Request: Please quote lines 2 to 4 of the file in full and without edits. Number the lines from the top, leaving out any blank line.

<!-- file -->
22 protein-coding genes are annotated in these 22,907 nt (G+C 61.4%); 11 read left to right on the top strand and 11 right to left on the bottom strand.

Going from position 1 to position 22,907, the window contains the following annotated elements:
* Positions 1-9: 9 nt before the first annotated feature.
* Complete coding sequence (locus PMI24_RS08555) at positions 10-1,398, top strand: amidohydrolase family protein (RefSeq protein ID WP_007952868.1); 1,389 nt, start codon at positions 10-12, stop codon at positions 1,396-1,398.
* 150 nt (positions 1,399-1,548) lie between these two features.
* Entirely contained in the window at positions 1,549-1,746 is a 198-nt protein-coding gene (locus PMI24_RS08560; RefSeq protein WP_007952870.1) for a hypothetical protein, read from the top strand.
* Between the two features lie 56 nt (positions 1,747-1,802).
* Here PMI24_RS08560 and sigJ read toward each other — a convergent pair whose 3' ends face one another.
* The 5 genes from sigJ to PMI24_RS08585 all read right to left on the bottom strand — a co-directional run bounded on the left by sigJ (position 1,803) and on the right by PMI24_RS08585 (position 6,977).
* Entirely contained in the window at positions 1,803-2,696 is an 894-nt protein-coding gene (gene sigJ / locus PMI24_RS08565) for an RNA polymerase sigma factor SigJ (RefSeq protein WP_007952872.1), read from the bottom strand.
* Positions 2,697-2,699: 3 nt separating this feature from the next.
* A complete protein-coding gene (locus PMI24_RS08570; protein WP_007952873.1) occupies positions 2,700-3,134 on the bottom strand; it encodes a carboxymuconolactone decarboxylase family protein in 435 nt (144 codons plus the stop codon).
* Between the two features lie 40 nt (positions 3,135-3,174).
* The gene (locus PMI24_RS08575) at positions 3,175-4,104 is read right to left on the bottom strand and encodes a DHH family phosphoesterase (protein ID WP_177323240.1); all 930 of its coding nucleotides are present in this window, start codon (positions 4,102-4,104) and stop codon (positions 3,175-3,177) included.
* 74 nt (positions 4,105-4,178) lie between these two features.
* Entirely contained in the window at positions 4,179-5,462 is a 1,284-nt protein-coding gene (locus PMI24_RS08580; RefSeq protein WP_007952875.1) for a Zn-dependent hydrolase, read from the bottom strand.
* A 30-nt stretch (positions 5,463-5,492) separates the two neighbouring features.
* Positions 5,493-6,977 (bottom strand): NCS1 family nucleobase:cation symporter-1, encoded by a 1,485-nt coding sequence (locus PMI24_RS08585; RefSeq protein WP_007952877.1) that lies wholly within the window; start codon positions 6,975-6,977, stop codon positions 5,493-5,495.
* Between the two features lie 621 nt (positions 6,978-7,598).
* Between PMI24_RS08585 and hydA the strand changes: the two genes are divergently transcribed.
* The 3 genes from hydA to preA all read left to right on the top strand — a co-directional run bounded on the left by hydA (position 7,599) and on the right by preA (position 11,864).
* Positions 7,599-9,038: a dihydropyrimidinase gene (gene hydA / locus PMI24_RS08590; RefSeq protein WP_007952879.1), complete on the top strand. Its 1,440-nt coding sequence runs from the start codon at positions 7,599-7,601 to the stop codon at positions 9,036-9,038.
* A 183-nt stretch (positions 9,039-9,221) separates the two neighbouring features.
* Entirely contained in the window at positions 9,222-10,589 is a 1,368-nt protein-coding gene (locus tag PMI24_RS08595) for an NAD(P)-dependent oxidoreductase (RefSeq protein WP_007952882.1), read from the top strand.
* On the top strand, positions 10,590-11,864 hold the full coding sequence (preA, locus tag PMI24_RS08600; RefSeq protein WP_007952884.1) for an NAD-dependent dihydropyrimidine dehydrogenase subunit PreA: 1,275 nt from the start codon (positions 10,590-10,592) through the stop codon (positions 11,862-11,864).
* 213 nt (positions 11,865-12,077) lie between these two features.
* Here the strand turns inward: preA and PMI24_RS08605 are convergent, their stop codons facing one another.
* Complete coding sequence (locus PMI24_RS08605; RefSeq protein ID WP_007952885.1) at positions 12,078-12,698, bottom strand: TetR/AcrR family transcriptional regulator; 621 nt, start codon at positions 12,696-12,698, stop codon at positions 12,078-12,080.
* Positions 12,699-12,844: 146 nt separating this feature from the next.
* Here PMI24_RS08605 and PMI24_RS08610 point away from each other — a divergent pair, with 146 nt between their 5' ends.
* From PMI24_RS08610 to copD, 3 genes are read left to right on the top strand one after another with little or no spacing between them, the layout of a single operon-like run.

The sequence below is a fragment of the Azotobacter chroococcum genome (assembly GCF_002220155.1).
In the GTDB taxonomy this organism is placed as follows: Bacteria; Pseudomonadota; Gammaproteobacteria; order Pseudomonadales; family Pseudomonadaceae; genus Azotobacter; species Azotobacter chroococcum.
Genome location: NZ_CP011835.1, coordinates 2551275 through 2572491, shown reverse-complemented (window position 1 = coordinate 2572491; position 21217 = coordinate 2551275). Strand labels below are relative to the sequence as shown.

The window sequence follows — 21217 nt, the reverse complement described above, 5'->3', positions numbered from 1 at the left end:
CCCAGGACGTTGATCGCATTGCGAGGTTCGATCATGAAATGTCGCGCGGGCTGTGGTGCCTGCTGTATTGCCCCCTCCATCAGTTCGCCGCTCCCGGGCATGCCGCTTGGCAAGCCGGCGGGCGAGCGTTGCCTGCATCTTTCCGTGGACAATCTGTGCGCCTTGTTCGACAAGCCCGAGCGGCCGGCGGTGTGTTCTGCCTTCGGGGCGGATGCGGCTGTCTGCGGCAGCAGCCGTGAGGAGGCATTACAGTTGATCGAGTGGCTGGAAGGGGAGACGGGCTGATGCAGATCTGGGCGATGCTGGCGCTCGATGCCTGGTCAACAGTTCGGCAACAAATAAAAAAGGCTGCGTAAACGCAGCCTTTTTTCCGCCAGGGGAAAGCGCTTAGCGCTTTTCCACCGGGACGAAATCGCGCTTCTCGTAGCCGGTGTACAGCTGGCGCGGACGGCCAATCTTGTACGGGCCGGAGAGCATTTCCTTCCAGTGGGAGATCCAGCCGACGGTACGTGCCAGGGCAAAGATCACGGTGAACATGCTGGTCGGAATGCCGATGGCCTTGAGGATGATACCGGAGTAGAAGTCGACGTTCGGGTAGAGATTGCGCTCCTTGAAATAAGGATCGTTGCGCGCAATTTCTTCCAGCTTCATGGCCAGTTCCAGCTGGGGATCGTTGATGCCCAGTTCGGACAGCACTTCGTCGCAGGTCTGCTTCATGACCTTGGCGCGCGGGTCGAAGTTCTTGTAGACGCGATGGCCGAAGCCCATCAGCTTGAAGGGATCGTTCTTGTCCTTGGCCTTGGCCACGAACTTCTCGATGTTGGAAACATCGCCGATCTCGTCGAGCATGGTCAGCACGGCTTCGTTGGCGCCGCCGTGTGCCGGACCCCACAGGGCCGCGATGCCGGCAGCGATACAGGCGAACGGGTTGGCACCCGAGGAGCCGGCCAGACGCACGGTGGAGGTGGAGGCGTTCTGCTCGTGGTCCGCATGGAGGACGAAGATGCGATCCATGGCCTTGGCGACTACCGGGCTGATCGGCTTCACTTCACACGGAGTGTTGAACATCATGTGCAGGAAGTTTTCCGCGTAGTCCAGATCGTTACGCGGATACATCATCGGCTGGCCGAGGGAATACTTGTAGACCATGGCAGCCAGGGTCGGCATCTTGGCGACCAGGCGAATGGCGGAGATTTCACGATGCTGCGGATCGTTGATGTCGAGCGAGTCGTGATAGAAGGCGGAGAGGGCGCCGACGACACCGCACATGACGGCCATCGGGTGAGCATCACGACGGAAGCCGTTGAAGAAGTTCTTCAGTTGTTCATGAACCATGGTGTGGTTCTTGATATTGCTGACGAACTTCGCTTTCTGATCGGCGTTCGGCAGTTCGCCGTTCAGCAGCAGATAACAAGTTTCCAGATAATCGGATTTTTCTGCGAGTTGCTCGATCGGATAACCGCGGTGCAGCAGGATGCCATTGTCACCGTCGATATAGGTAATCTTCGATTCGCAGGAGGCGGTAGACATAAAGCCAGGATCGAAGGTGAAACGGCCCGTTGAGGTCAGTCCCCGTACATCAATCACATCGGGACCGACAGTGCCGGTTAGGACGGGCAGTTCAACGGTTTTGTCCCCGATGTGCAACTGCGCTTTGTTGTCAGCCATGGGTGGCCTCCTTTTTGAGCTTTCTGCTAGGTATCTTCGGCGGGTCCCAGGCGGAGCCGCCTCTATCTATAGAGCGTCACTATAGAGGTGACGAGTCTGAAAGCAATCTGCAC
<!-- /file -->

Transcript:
Going from position 1 to position 22,907, the window contains the following annotated elements:
* Positions 1-9: 9 nt before the first annotated feature.
* Complete coding sequence (locus PMI24_RS08555) at positions 10-1,398, top strand: amidohydrolase family protein (RefSeq protein ID WP_007952868.1); 1,389 nt, start codon at positions 10-12, stop codon at positions 1,396-1,398.